ISPI’s Outstanding Human Performance Communication award recognizes an outstanding article, book, curriculum, course, or workshop that enables individuals or organizations to achieve excellence in human performance technology. In this category, five communications were selected for the prestigious award. The winners will be honored at THE Performance Improvement Conference, Monday, April 14, 2014, in Indianapolis, IN.
Welcome to the March issue of the Performance Improvement journal (PIJ). In this issue, Dr. Pershing opens with a warning, “Beware, the ides of March” (Pershing, 2014, p.2), such an ominous beginning for an inviting journal packed with skill- and knowledge-building articles.
ISPI is proud to honor excellence in student research through our Distinguished Dissertation
Awards. This initiative is funded by the Society’s Research Committee chaired this year by Scott Casad, CPT, MS, MEd. The recipients will be recognized on Tuesday, April 15, during THE Performance Improvement Conference.
As March has come to a close, we are reminded of an ominous quote brought back to life in Dr. James Pershing’s editorial notes from the March issue of the Performance Improvement journal, (now available for download): “Beware the Ides of March.” But the countdown to the Performance Improvement Conference has officially begun, and we have just a few days until the opening ceremonies, festivities, and learning experiences.
This year, the International Society for Performance Improvement (ISPI) bestowed three special honorary awards that recognize outstanding individuals for their significant contributions to human performance technology (HPT) and to the Society itself. These awards include the Honorary Life Member Award, Thomas F. Gilbert Distinguished Professional Achievement Award, Distinguished Service Award, and the Geary Rummler Award for the Advancement of Performance Improvement.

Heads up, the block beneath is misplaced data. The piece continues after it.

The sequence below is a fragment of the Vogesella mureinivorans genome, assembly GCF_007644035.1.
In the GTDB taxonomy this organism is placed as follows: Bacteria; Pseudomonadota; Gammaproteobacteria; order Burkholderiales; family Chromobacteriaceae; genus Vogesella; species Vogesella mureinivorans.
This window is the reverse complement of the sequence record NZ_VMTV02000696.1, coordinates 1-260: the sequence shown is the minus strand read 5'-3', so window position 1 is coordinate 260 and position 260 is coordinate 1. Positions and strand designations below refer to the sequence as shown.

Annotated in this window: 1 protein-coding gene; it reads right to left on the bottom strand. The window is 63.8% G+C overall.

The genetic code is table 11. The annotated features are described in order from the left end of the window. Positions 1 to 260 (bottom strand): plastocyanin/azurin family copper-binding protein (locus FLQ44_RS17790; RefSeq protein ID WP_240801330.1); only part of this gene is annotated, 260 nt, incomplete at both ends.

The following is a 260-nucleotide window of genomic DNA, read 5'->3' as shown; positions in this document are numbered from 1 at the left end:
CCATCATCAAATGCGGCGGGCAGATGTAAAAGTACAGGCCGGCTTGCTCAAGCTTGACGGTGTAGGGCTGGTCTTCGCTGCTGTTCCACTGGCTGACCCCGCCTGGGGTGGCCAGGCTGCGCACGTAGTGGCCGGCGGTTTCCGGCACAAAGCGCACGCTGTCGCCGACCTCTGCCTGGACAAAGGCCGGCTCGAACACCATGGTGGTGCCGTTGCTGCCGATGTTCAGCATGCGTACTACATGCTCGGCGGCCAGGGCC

For over 40 years, ISPI’s Awards of Excellence program has celebrated the people, products, innovations, and organizations that represent excellence in the field of human performance technology on an annual basis. In the category of Outstanding Human Performance Interventions, eight interventions were selected for the prestigious award, which required meticulous documentation of how an intervention meets the 10 Performance Improvement Standards, proven success and improvement under real-world conditions, and a peer review.
Last month, ISPI members approved the slate of candidates, which included our first Non-North American to serve as ISPI president-elect, as recommended by the Nominations Committee for the 2014-2016 Board of Directors. On April 16, at THE Performance Improvement Conference in Indianapolis, IN, we will officially welcome our four newly elected officials.
Performance improvement is both a field of inquiry and professional practice (Stolovitch & Keeps, 2006) that draws from a variety of disciplines and fields including economics, mathematics, management, operations research, programmed instruction, psychology, sociology, systems thinking and analysis (Brethower, 2008; Ferond, 2006; Rosenberg, Coscarelli, & Smith Hutchinson, 1999; Stolovitch & Keeps, 1999).
Using the ISPI human performance technology principles and standards for effective leadership as our lenses, this webinar will explain how to build leadership capacity for yourself, others, and your organization. Judy and Donna have synthesized the research about leadership into the 5 Cs: character, context, collaboration, critical thinking, and complex communication.
Welcome to the February issue of the Performance Improvement journal (PIJ). This issue of the journal, edited by James Pershing, CPT, PhD, is an introduction to the make-or-break month of New Year’s resolutions. He gives a nod to the Welsh, calling February the “little month.”